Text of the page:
Butterflies, it was butterflies that I was after. Good enough that I was finding them here in Rosh Hanikra National Park, at the very northeastern tip of Israel, right at the border with Lebanon.
I was also discovering many wildflowers that I had never seen in Israel. Stop and expend valuable slide film each time? And time, that too was limited (always limited in the field).
When I noted this extraordinary tower of bloom, I stopped. I’d expect to see such an other-worldy plant, like maybe on Mars. How could I not photograph it? It’s an orchid, No?
I have searched my field guides of Israeli Wildflowers, and awaited word from Israel. Well, enough waiting. Without word from expert botanists abroad, I determine that this is NOT an orchid, but a bloomhead of . . . Syrian Bear’s Breech (Acanthus syriacus). Different. Reallllly different.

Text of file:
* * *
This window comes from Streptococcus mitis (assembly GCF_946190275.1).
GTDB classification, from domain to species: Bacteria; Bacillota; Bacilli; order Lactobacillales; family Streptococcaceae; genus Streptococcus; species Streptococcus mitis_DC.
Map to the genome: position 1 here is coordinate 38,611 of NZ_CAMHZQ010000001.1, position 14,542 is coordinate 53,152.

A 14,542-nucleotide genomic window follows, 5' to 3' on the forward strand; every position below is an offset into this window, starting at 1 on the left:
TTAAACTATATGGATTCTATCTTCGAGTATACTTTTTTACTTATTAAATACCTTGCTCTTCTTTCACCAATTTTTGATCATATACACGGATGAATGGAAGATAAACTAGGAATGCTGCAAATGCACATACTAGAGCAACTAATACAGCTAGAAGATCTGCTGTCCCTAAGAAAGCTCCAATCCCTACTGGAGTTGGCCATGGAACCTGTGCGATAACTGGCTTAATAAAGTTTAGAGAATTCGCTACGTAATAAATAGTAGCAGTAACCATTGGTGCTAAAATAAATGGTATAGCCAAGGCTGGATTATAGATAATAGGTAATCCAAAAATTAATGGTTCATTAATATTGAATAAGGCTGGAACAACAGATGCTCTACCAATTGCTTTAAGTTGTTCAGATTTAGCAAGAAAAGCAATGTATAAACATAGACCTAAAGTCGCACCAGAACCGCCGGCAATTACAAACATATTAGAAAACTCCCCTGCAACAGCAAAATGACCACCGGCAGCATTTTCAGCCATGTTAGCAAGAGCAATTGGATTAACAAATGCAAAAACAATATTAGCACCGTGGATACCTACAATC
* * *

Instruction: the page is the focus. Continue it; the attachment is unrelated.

I’m telling you, come visit Israel, see the HolyLand, and leave some time to split off and work the OMG! habitats that have awaited your visit for 1,000’s of years. You’ve worked too hard, and this trip is deserved. No doubt about that.
I thought that it was too late in the season to meet up with the Satyr butterfly, but here we are together, on an August 2014 morning. They are sooo predictable, flying just above ground, just where forest meet trail. They almost never fly onto the trail, always moving along the outer tree line.
When you see Megisto Cymela and you’re like me, camera at the ready, there’s that predictable debate = Jeff (to myself), you already have several good images of this satyr, save your film (Fuji slide, ASA 50 or in this case ASA 100). You see the result, the boy in me wants to capture those eye spots, besting any in the slides in my Neumade slide cabinet.
Time to vote? OK, Yes, I love this butterfly. It’s brown reminds me of the delicious hat store I used to frequent on Madison Avenue in NYC, in an earlier life. You know those eye spots transfix me. Thirdly, this is a very comely butterfly. Guilty as charged, magistrate.
Cech and Tudor, in their superb Butterflies of the East Coast, share a happy bit of new, that Little Wood Satyrs are “a successful species.” Good news that, no?